Software supply chain vulnerabilities became national news in late 2020 with the discovery of the Solar Winds cyberattack. A year later, as if to put an exclamation point on the issue, the Log4j security flaw was discovered.
Before these incidents, cybersecurity headlines typically focused on ransomware and phishing attacks, and organizations responded by increasing defensive measures, expanding network security beyond the perimeter, and mandating security awareness training. Protecting organizations from supply chain vulnerabilities, however, is a more complex undertaking.
Transparency and testing
Few organizations have complete transparency into the software supply chain. The software supply chain includes all components — third-party dependencies, open source scripts, contractors, and other miscellaneous components and drivers — directly involved in developing an application. When dealing with a dozen or more vendors, applications, and service providers, it's hard to know all the elements that comprise your organization's software supply chain.
As a backend solutions provider with open source roots, MongoDB is keenly aware of the need for security and transparency in the software supply chain. Long before supply chain vulnerabilities became national news, we implemented numerous safeguards to ensure the security of our products throughout the software development life cycle (SDLC).
For example, in the planning stage, we look at our software from an attacker's perspective by trying to find ways to bypass authentication and gain unauthorized access. In the sprint stage, we conduct thousands of CPU hours of tests every week, and we run builds on thousands of compute nodes 24/7 on different combinations of every major hardware platform, operating system, and software language. And in the deployment stage, we perform hundreds of hours of automated testing to ensure correctness on every source code commit.
We also invite the MongoDB Community and other third parties to submit reports of bugs found in our products, both open source and enterprise packages. Finally, we conduct periodic bug hunts with rewards for community members who contribute by improving a release.
Securing third-party software
The area that organizations have the least visibility into is perhaps the use of third-party libraries. Almost all applications use software that was written by someone else. According to some industry estimates, third-party libraries make up between 30% and 90% of typical applications.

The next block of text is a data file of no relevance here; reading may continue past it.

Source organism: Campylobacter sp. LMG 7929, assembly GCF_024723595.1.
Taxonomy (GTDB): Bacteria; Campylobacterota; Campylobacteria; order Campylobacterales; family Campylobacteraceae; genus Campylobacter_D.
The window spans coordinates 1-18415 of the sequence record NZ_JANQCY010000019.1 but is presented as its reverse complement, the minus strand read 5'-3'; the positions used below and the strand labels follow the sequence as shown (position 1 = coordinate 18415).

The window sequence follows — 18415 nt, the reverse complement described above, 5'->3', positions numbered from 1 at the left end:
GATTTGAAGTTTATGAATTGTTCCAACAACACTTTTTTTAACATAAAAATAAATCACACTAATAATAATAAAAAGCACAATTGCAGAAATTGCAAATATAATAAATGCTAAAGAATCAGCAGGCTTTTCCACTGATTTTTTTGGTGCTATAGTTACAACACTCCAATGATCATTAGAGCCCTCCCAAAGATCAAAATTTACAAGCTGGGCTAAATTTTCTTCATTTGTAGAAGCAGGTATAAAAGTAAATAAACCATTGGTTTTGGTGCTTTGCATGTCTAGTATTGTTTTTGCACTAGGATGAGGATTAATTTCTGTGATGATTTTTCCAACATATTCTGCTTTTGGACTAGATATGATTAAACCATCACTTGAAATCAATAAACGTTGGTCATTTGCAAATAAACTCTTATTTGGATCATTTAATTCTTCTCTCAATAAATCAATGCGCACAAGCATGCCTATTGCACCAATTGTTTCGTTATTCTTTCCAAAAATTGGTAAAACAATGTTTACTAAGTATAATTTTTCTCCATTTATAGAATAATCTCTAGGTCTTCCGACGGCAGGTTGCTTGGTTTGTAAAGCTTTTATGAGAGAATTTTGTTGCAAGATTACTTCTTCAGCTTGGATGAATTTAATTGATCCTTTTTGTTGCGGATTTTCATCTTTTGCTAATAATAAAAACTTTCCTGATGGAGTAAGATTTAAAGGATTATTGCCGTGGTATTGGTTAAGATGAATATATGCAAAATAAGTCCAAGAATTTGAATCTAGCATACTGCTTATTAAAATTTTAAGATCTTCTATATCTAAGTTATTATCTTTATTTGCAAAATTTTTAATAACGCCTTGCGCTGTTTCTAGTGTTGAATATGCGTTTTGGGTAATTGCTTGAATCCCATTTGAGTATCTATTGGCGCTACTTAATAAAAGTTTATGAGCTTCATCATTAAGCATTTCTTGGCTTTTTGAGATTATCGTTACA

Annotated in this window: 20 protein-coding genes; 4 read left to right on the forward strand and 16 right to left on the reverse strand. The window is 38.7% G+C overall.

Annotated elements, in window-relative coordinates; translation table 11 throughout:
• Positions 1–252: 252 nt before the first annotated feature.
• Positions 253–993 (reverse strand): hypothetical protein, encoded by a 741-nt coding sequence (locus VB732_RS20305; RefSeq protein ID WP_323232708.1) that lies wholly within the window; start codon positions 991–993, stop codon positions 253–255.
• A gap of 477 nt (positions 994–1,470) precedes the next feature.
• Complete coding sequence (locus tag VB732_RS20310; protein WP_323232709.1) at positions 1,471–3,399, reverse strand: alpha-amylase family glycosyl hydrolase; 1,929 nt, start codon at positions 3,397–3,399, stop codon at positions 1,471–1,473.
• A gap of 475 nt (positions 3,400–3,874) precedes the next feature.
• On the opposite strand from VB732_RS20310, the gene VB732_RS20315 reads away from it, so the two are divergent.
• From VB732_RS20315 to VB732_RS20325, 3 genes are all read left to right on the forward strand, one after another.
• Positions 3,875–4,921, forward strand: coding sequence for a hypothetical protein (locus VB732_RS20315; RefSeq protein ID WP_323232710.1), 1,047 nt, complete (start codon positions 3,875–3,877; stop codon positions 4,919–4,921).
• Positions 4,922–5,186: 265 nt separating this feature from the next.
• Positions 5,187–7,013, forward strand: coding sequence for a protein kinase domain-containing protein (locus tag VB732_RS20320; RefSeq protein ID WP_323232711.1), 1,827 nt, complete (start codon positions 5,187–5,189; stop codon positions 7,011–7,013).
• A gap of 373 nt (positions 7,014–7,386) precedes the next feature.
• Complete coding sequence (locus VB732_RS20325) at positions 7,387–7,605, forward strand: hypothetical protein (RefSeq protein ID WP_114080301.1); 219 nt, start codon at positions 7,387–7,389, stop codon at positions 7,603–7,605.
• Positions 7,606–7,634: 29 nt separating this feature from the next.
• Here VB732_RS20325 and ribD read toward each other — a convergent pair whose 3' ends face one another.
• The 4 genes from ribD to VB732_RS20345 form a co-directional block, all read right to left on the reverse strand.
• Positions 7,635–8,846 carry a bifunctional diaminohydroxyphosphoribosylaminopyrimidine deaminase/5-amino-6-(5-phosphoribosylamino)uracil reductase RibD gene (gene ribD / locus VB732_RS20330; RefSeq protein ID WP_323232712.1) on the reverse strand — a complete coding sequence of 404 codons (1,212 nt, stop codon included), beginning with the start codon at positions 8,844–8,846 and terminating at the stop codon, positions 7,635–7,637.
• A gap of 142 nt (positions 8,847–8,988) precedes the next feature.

At MongoDB, all third-party libraries are evaluated and vetted by the security team before being incorporated into MongoDB products. We also use security tools to scan source code, identify known security vulnerabilities, and test against government benchmarks like Common Vulnerability and Exposure (CVE) and Common Weakness Enumeration (CWE), as well as private-entity frameworks like the SANS Institute’s list of software vulnerabilities.
If we identify a vulnerability, we use the IETF Responsible Vulnerability Disclosure Process to evaluate and mitigate the issue, communicate with our user base, and perform a postmortem assessment. Details are also published to the MongoDB Alerts page along with release notes and a description of fixes.
To encourage even more transparency within the software supply chain, we've been at the forefront of the push for a software bill of materials (SBOM, pronounced “S-Bomb”). A software bill of materials is a list of ingredients used by an application, including all the libraries and components that make up an application, whether they are third-party, commercial off-the-shelf (COTS), or open source.
By providing visibility into all of the individual components and dependencies, SBOMs are seen as a critical tool for improving software supply chain security. MongoDB’s CISO, Lena Smart, recently conducted a panel discussion with a handful of cybersecurity experts on the need for SBOMs in the wake of President Joe Biden’s executive order on supply chain security.
Vulnerabilities in software will always exist, and the determination of malicious actors means that some of those vulnerabilities will be exploited. MongoDB believes that secure digital experiences start with secure software development. That means having the proper controls in place, continuously probing for weaknesses, and maintaining transparency in the CI/CD pipeline.
For more detailed information, download our white paper Supply Chain Security in MongoDB's Software Development Life Cycle.